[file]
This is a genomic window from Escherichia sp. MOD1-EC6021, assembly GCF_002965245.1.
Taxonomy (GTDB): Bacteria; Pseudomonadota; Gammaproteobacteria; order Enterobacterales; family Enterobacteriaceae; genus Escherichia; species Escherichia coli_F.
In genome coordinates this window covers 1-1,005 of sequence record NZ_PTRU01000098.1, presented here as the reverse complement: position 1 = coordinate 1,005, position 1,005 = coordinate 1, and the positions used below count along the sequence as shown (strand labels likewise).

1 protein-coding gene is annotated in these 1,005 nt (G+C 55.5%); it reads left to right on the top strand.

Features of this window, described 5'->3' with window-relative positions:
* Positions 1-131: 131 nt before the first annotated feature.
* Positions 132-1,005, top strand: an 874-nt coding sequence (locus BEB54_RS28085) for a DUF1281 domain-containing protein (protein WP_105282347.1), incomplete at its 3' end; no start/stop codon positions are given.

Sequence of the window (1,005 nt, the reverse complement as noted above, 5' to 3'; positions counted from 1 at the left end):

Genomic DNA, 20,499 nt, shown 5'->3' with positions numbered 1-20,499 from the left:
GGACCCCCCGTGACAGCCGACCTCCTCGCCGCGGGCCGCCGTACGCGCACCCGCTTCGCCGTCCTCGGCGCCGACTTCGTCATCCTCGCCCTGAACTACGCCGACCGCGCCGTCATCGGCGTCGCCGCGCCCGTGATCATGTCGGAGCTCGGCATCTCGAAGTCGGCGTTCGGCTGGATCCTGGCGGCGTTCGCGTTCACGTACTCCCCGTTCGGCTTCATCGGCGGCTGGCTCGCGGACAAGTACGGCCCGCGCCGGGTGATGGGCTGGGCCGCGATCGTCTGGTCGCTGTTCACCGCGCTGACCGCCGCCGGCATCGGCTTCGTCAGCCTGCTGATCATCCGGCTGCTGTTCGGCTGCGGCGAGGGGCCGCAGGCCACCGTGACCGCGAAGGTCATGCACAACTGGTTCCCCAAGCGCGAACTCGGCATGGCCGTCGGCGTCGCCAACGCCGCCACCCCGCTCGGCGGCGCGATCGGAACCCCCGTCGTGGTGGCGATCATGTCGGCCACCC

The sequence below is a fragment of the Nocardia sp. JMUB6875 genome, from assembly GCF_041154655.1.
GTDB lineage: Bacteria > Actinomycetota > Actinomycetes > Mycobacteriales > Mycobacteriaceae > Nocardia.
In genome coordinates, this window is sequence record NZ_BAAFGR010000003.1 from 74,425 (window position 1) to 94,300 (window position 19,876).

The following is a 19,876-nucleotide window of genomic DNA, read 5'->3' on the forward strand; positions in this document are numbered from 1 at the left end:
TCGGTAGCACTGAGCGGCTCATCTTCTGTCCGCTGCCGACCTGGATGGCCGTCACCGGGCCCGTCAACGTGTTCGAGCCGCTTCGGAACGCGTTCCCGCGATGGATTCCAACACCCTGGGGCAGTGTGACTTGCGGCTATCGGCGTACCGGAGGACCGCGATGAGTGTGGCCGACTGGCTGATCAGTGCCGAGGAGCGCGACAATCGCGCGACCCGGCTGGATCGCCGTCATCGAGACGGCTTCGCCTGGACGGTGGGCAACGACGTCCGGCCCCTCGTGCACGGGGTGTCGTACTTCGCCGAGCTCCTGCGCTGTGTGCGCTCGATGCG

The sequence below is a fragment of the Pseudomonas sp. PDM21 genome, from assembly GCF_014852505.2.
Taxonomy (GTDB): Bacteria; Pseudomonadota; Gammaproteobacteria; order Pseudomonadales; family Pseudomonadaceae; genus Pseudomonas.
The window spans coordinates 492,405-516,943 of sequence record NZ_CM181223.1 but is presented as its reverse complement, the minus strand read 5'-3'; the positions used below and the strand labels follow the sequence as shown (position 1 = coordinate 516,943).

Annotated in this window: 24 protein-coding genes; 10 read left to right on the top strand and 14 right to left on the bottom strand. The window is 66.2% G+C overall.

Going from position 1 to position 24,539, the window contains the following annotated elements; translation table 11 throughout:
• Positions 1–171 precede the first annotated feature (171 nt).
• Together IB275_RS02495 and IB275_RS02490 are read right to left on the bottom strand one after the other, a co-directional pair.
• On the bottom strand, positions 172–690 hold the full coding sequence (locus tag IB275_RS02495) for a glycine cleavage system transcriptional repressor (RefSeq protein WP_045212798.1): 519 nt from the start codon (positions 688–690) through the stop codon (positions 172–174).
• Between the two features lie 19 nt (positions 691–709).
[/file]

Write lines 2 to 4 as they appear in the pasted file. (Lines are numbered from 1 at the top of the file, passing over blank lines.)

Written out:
Taxonomy (GTDB): Bacteria; Pseudomonadota; Gammaproteobacteria; order Enterobacterales; family Enterobacteriaceae; genus Escherichia; species Escherichia coli_F.
In genome coordinates this window covers 1-1,005 of sequence record NZ_PTRU01000098.1, presented here as the reverse complement: position 1 = coordinate 1,005, position 1,005 = coordinate 1, and the positions used below count along the sequence as shown (strand labels likewise).

1 protein-coding gene is annotated in these 1,005 nt (G+C 55.5%); it reads left to right on the top strand.